Those who innovate

The battle for the heart of the watch


October 2017

The battle for the heart of the watch

Positioning itself as an alternative to Nivarox as a supplier of regulating organs, Atokalpa intends to offer “supply security” in relation to its great rival. But how can this subsidiary of the Sandoz Family Foundation hold its own in such a difficult climate? Its managing director, Sébastien Jeanneret, responds.


o find Atokalpa which, together with Parmigiani Fleurier and Vaucher Manufacture, is part of the watchmaking “hub” of the Sandoz Family Foundation, you have to travel to Alle in the Ajoie region (Jura canton). Originally an independent family business producing micro-gears for watches before it was integrated into this extremely wide-spectrum industrial group, today it produces, on the one hand, wheels with special finishes (using diamond polishing, wire lapping, polishing with a wooden grinding wheel, snailing, sunray brushing, circular graining and smoothing down).

The battle for the heart of the watch

But more importantly, it produces oscillators, thereby positioning itself as one of the rare alternatives to the powerful Nivarox, a member of the Swatch Group, which has a virtual monopoly on the regulating organ and the watch industry’s key component par excellence, the balance spring.

“We produce around 200,000 oscillators a year,” says Sébastien Jeanneret, Atokalpa’s managing director. This has to be placed in the context of the estimated six million balance springs produced every year by the giant Nivarox which, according to diverse sources, occupies some 90% of the market (Editor’s note: since the Swatch Group provides no information about its subsidiary’s annual production, these estimates are to be treated with caution). Besides Atokalpa, other rare alternatives exist, such as Precision Engineering (a sister company of manufacture H. Moser & Cie in Schaffhausen), Soprod and Concepto. Otherwise, you have to look outside Switzerland and source your springs from Seiko or Citizen...

“The industry needs more choice in oscillators. It’s in a permanent state of uncertainty.”

The battle for the heart of the watch

Sellita also aims to produce regulating organs

Nevertheless, despite the currently very difficult economic conditions for subcontractors and for Sandoz’s watchmaking arm, Sébastien Jeanneret continues to believe in the need for a solid alternative to Nivarox. For the moment, that’s just wishful thinking. In 2016, its workforce fell from 150 to 115 as orders slumped against the backcloth of a gloomy business climate in the industry. So the first mission is to climb back up the slope.

“The industry needs more choice in oscillators,” underscores Sébastien Jeanneret. “It’s in a permanent state of uncertainty, given the prevarications of the Swatch Group about its willingness to supply movements and regulating organs to its customers.” In a recent interview in Le Temps (7 May 2017), Sellita’s managing director Miguel Garcia announced that he was “working on the matter” and was in the process of “learning this new line of business”, also with a view to gaining independence from Nivarox in the long term. Will we be witnessing the start of a new saga over oscillators similar to that over the supply of movements by ETA that has gripped the narrow world of watchmaking during the past decade?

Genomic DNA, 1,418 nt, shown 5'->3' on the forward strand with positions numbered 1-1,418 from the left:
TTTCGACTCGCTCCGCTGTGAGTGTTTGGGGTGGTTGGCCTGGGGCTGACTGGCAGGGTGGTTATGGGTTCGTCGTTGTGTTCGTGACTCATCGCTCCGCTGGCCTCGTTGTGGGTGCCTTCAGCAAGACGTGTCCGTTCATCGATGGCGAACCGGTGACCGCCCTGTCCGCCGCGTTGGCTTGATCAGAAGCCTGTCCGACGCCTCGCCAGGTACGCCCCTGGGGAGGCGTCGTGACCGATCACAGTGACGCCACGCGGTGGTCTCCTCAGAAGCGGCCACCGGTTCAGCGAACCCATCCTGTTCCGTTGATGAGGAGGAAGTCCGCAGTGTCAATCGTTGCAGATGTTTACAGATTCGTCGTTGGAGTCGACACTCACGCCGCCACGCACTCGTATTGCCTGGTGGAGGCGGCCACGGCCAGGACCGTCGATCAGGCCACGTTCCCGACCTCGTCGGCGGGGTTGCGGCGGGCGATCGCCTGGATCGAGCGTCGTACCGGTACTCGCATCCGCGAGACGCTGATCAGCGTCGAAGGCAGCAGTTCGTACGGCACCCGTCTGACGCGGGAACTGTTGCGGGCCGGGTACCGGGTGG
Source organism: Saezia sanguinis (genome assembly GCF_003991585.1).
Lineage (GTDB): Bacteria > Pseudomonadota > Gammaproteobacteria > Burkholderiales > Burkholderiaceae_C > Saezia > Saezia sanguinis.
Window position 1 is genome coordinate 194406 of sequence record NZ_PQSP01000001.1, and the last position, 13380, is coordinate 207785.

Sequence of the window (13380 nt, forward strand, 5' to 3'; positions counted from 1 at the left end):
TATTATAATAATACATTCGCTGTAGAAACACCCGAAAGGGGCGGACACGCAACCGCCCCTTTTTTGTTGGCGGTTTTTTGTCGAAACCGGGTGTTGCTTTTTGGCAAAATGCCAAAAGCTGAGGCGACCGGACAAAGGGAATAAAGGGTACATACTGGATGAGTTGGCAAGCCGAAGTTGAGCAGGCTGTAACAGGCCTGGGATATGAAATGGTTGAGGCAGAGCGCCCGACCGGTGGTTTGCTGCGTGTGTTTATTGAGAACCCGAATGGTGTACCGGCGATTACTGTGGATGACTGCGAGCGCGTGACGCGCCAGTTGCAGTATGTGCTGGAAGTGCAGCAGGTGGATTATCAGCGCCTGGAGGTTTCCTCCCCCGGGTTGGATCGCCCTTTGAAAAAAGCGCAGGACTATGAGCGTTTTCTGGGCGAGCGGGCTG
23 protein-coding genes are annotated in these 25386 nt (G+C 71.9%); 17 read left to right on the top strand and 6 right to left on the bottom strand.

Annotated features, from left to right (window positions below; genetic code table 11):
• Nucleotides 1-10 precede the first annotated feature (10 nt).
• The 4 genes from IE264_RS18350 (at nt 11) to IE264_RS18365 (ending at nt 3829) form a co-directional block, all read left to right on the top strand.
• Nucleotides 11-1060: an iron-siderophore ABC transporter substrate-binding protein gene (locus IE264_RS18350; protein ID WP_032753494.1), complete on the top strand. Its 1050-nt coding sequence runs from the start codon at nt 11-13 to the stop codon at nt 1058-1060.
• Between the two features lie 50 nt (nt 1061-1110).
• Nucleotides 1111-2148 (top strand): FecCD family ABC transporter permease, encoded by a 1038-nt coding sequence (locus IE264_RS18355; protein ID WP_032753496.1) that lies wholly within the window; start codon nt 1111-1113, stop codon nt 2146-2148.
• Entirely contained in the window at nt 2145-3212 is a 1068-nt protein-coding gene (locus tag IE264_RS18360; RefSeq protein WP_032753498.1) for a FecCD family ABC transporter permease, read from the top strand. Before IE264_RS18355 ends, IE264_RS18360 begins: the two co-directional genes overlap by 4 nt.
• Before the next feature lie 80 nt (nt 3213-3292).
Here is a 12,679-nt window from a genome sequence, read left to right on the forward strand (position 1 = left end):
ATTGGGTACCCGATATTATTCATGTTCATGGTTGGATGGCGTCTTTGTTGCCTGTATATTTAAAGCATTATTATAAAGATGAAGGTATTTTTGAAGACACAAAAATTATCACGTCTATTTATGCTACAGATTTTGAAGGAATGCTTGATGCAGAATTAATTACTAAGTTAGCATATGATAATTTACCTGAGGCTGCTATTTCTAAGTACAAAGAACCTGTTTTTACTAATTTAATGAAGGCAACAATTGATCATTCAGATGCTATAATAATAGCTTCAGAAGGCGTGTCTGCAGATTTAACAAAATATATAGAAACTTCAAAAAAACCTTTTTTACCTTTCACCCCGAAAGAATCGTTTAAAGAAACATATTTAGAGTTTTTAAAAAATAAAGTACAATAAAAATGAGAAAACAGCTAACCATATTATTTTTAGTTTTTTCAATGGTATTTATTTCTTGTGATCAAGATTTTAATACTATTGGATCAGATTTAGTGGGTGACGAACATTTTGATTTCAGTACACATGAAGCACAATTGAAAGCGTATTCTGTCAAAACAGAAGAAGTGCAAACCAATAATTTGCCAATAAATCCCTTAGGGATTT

The battle for the heart of the watch

Atokalpa’s prices remain higher than those of Nivarox, which has the advantage of its critical size and important economies of scale for this standard component, which it produces in huge volumes. Sébastien Jeanneret defends these prices: “We offer a much more personalised technical approach. Moreover, all our innovations are available to third parties, while for certain components Nivarox gives priority to the brands of its own group. We’re strongly developing production of silicon escapements to optimise the function of the balance spring. We’re working to achieve technological breakthroughs. One parameter needs improving: the return on investment of escapements, which is still very low, around 35%.”

Robotics or artisanship?

Battle is also set to continue on the average price of the regulating organ, which today is situated at around 30 francs at Jura-based Atokalpa. So how are things going for them this year, when certain encouraging signs are perceptible, although still weak for an industry that sometimes seems still to be ‘high’ on its past growth? “We’re beginning to breathe again, but we’re still below the 2015 level…”

Another potentially revolutionising factor is the introduction of robotics into the production processes of “standard” watch components (on this, read also our analysis of the Tissot Swissmatic). This is one point on which, Sébastien Jeanneret confides, he is working as a priority – even if, for a small structure like Atokalpa, salvation might first lie in small, bespoke series of 10 items which today can sell for 1,000 francs, notably for “concept watches”.

So, do you give priority to value or volume? Do you automate production, or promote artisanship? These are the questions tormenting the entire watchmaking industry, not just this player in the Jura.